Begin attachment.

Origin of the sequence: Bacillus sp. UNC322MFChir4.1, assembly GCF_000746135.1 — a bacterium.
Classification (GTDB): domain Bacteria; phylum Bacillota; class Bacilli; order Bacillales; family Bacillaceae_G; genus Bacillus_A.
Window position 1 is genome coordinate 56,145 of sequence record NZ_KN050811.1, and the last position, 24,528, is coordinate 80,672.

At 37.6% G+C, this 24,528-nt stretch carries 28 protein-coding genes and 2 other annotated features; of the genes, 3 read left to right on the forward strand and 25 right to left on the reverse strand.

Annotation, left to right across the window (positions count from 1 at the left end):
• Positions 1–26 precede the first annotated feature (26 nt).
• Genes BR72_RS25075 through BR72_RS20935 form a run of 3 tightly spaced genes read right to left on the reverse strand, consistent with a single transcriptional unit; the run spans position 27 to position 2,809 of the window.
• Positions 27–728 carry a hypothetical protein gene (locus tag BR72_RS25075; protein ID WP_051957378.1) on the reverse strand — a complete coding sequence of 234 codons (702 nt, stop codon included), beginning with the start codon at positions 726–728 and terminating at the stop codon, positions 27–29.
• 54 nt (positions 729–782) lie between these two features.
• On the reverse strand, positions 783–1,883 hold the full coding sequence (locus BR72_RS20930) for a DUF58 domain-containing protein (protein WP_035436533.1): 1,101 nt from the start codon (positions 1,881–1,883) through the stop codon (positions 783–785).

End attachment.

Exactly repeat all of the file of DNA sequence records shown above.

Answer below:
Origin of the sequence: Bacillus sp. UNC322MFChir4.1, assembly GCF_000746135.1 — a bacterium.
Classification (GTDB): domain Bacteria; phylum Bacillota; class Bacilli; order Bacillales; family Bacillaceae_G; genus Bacillus_A.
Window position 1 is genome coordinate 56,145 of sequence record NZ_KN050811.1, and the last position, 24,528, is coordinate 80,672.

At 37.6% G+C, this 24,528-nt stretch carries 28 protein-coding genes and 2 other annotated features; of the genes, 3 read left to right on the forward strand and 25 right to left on the reverse strand.

Annotation, left to right across the window (positions count from 1 at the left end):
• Positions 1–26 precede the first annotated feature (26 nt).
• Genes BR72_RS25075 through BR72_RS20935 form a run of 3 tightly spaced genes read right to left on the reverse strand, consistent with a single transcriptional unit; the run spans position 27 to position 2,809 of the window.
• Positions 27–728 carry a hypothetical protein gene (locus tag BR72_RS25075; protein ID WP_051957378.1) on the reverse strand — a complete coding sequence of 234 codons (702 nt, stop codon included), beginning with the start codon at positions 726–728 and terminating at the stop codon, positions 27–29.
• 54 nt (positions 729–782) lie between these two features.
• On the reverse strand, positions 783–1,883 hold the full coding sequence (locus BR72_RS20930) for a DUF58 domain-containing protein (protein WP_035436533.1): 1,101 nt from the start codon (positions 1,881–1,883) through the stop codon (positions 783–785).